Aasha Henderson, Duke Sociology Undergraduate, Publishes Paper on Race & Health

Portrait of student with long wavy hair with glasses, smiling, wearing black blazer top over yellow with black polka dot blouse against wood panel background

During her last undergraduate semester at Duke, Aasha Henderson worked with colleagues in Sociology and Nursing to examine health outcomes in a Latinx community.  Her independent study paper compared how recent Latinx immigrants to North Carolina categorized themselves into racial groups (self-reported race) to how they believed other Americans would perceive their race when they walked down a street (street race).  When given the U.S. Census categories, most research participants self-reported that they did not know their race.  In sharp contrast, only 1% of participants identified their street race as unknown. Over half reported their street race as Hispanic and another quarter said people perceived them as Mexican.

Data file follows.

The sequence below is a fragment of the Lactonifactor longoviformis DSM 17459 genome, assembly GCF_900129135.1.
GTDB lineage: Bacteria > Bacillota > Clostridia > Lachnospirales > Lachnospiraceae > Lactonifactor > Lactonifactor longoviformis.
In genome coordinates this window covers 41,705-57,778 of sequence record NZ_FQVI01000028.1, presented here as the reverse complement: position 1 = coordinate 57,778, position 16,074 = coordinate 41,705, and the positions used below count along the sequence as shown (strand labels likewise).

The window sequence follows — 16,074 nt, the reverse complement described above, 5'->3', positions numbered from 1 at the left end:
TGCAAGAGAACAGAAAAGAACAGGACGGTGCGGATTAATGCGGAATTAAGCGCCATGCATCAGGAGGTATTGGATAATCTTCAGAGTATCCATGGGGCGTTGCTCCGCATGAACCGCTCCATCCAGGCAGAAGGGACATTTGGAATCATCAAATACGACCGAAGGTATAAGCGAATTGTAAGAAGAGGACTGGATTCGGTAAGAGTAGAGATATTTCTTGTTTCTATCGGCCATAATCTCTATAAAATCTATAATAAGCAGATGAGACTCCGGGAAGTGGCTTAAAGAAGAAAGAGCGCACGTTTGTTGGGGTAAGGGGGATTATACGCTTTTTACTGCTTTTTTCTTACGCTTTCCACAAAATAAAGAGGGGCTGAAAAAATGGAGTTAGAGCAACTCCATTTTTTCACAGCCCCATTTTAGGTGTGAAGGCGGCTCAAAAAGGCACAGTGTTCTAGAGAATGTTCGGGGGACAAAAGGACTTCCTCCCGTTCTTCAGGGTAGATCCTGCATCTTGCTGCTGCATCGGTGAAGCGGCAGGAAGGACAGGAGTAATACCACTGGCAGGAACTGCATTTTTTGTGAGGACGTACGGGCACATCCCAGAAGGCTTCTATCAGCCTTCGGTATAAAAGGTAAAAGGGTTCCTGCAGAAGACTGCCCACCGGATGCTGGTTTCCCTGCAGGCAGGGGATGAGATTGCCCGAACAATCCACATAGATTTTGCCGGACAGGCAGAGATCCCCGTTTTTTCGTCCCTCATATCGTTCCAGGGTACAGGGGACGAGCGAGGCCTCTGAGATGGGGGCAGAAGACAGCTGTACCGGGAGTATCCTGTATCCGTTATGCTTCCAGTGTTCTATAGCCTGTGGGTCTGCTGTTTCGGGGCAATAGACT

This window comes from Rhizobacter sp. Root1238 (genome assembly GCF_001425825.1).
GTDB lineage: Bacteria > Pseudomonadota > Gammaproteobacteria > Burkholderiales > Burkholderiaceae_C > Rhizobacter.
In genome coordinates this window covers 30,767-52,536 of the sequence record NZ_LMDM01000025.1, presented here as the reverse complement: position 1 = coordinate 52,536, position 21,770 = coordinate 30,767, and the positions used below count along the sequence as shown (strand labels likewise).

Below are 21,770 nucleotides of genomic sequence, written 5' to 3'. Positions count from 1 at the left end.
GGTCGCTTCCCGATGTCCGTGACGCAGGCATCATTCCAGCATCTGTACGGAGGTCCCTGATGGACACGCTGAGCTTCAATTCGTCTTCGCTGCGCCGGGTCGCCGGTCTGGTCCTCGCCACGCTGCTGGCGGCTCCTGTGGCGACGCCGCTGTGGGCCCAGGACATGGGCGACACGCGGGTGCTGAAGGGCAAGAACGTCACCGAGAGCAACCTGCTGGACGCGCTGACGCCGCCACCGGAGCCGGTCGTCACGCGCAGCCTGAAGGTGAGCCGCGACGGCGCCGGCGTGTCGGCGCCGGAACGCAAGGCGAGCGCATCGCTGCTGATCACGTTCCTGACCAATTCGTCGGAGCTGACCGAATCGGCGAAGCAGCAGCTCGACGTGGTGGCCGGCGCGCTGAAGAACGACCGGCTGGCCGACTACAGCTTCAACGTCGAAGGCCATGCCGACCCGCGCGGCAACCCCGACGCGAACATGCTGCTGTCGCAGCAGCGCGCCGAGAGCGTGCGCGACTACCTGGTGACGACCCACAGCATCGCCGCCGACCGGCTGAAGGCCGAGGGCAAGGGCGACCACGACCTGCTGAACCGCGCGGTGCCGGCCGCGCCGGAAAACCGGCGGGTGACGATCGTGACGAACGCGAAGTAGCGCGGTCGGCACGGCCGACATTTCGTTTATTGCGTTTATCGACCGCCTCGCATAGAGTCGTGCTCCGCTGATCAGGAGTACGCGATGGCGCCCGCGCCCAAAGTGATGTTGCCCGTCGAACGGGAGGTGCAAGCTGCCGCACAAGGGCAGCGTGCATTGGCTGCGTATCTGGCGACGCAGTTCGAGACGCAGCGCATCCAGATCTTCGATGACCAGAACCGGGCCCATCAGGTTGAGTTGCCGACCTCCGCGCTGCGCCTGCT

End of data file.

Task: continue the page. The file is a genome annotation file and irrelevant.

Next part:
Next, Henderson assessed the relationship between self-reported and street race, acculturation stress, and health outcomes.  There were no significant differences between street race, physical health, mental health, or acculturation stress. However, Latinx immigrants who did not self-report their race experienced worse physical and mental health and reported higher immigration stress.

Henderson and colleagues published their work in Race and Social Problems this summer. They highlight challenges of measuring race among Latinx immigrant communities and the nuanced ways ethnic identities shape people’s daily experiences and health outcomes.  

Henderson is now enrolled as a medical student at Morehouse School of Medicine and recently completed an Nth Dimensions summer internship at UC Davis Health.